Cell Towers Remain the Biggest Issue in Oakville
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In Oakville, the biggest issue is still cellular towers and where they go. I am highly engaged with this issue. Here is my latest update on the issue, which was sent as a column to the Oakville Beaver last week:
Regarding the Proposed Cellular Tower on Lakeshore in Bronte (the full article before the Beaver edited key sections)
On August 7th, Councillor Ralph Robinson wrote in the Oakville Beaver that ‘Town Council has absolutely no authority over the 14.9 meter installation’. He has also circulated a letter that states ‘the feds…pay almost no attention to anyone.’
Yet with insistence from local citizens on Monday, Councillor Robinson moved that council advise the federal government the town does not concur with such towers within specific distances of sensitive land use and was supported unanimously by council. This motion is based on federal regulations providing municipalities with a legal right to ‘concur’ or not concur with such towers. Towns do have some authority, and responsibility: to represent the views of local residents to Industry Canada.
Councillor Alan Elgar is quoted saying “there is nothing the town can do to stop it.” There are lots of things council could do. They could finish the job they started in May 2012 and produce a permanent town protocol for cellular towers that includes community consultations for towers under fifteen metres. (The interim one does nothing for towers under 15 metres) They could hold hearings at Town Council Chambers. Or they could simply adopt the Federation of Canadian Municipalities protocol with the wireless industry which clearly provides for public consultations for towers under 15 metres, described on the FCM web site:
“Telecommunications carriers have agreed for the first time to notify municipalities of all antennas being installed before their construction, regardless of height, and to undertake full public consultation for towers under 15 meters – whenever deemed necessary by the municipality.” The people in Bronte would have loved that, but council missed that boat. If they hadn’t, Bell Canada would have been obliged to not just notify the town, but undertake full public consultation on the proposed tower on request.
So why doesn’t council want to do what they can to stop inappropriate cellular installations? Recently I was maligned unfairly and inaccurately at a public meeting by Mayor Burton, accused of doing nothing on this issue. Apparently Mayor Burton would rather blame me and the federal government while pretending he could do nothing, than do something. This is the same lackluster opposition and blame-shifting Mayor Burton offered when the power plant was first proposed by the McGuinty government for Oakville or Mississauga. Mayor Hazel McCallion won. Oakville lost.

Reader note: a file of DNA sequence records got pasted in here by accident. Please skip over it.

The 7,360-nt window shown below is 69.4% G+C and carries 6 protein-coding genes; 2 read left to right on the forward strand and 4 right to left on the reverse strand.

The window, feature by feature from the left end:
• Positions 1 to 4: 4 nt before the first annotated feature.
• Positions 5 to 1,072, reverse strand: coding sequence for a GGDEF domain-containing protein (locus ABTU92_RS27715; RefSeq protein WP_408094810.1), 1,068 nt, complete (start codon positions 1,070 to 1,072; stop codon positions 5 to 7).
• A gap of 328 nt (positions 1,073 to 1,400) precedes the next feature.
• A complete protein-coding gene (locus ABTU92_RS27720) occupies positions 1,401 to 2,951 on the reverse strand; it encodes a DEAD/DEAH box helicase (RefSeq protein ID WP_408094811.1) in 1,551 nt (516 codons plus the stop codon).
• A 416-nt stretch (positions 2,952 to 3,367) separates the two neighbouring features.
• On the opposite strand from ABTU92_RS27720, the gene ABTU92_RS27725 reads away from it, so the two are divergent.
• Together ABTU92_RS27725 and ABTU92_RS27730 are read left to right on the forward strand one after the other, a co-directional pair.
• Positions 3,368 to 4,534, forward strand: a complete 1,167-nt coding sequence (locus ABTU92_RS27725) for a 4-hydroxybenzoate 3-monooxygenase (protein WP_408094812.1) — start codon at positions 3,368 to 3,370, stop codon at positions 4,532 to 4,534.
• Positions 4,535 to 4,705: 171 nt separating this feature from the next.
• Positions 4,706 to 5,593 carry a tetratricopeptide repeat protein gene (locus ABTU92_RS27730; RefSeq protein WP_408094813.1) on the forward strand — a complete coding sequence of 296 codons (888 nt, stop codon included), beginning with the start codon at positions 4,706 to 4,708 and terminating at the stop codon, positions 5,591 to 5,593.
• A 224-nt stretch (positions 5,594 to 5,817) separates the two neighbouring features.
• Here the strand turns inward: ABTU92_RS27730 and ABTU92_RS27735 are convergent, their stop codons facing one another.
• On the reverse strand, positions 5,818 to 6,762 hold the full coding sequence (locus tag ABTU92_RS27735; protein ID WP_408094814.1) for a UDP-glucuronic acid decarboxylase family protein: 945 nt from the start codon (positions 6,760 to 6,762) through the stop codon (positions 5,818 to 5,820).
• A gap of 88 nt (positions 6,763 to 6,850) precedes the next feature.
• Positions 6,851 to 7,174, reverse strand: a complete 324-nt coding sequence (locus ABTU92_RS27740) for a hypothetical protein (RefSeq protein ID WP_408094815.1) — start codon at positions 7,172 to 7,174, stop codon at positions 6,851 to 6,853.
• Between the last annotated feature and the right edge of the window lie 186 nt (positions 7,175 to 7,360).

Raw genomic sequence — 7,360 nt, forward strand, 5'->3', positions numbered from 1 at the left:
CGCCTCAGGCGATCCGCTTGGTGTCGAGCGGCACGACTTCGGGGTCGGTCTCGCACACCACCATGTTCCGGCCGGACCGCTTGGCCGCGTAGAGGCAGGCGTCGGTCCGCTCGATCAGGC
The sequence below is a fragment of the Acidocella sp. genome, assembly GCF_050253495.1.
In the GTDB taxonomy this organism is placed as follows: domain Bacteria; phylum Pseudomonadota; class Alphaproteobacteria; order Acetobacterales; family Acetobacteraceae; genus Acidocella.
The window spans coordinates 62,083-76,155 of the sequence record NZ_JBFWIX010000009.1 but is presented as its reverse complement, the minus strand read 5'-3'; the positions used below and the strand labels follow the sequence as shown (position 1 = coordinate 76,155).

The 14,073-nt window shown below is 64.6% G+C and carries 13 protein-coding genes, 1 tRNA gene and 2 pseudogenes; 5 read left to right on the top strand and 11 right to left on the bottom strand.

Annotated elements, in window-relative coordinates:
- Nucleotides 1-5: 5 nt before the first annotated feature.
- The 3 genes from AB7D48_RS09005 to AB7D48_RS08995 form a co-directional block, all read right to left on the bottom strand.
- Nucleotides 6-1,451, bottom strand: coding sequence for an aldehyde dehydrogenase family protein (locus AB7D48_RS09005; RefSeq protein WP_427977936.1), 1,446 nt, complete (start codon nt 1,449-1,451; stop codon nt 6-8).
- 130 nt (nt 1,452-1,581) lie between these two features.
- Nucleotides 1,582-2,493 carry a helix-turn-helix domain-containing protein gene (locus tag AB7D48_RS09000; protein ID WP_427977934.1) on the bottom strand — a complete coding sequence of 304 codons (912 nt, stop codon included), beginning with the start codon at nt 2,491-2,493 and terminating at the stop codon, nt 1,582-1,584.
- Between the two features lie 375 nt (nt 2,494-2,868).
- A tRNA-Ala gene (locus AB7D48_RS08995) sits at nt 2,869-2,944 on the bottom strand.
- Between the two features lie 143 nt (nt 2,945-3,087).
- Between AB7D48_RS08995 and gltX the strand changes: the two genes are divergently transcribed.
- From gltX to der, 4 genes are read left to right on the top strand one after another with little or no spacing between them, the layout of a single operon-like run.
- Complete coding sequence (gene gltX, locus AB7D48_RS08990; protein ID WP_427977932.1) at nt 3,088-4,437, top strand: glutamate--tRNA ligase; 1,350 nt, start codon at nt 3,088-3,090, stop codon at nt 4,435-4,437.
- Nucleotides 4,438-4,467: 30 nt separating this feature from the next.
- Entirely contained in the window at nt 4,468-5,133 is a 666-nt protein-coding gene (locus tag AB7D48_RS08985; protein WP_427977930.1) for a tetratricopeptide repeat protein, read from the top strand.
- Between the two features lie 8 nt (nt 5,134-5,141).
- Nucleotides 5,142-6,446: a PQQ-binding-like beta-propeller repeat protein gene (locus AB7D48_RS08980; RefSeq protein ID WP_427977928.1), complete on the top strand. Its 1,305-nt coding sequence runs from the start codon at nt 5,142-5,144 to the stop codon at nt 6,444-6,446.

Consultations provide no guarantee Bell would pull their application but it’s important to note that facing opposition from residents and local councillors Cathy Duddeck and Pam Damoff, Rogers pulled their proposed tower at Hopedale Mall over a year ago, even after construction had started. Bell Canada is facing similar pressure from me.
The leadership on this issue is coming from many of the same people who as C4CA stopped the proposed power plant in East Oakville – Canadians for Safe Technology, and I fully support their efforts.
As MP, I am fully engaged with this issue. I have been working with C4ST, the Minister of Industry, Minister of Health, and my parliamentary colleagues, to challenge the authority at Industry Canada and Safety Code 6. I will be tabling a Private Member’s Bill this fall which would amongst other things transfer the final say on where cellular towers can be placed to municipalities. As they control local land use planning, local building permits and local zoning this makes sense. Although it is clear this is a responsibility Mayor Burton and his caucus on council do not want.
Here is my statement in parliament on June 13, 2012:
Mr. Speaker, cellular telephones and cellular telephone antennae emit radio frequency electromagnetic radiation that the World Health Organization has classified as possibly carcinogenic. That is why Apple and RIM warn their customers to not touch BlackBerrys and iPhones during a call and to keep these devices at least 15 millimetres from their bodies. Health Canada tells parents to reduce children’s EMR exposure with shorter telephone calls, hands-free devices and text messaging, because children are more sensitive.
The people of Oakville do not want cellular antennae that broadcast electromagnetic radiation located near their homes, schools, daycare centres or health care facilities. We have good coverage for phone calls and do not need cellular towers everywhere to broadcast hockey games to hand-held devices in every room.
Rogers and Telus are working with local residents, but Bell Canada has placed powerful antennae 11 metres from a child’s bedroom and over the heads of our firefighters and refuses to move them. This is intolerable. I would tell the president of Bell Canada, Mr. George Cope, to tear down those antennae.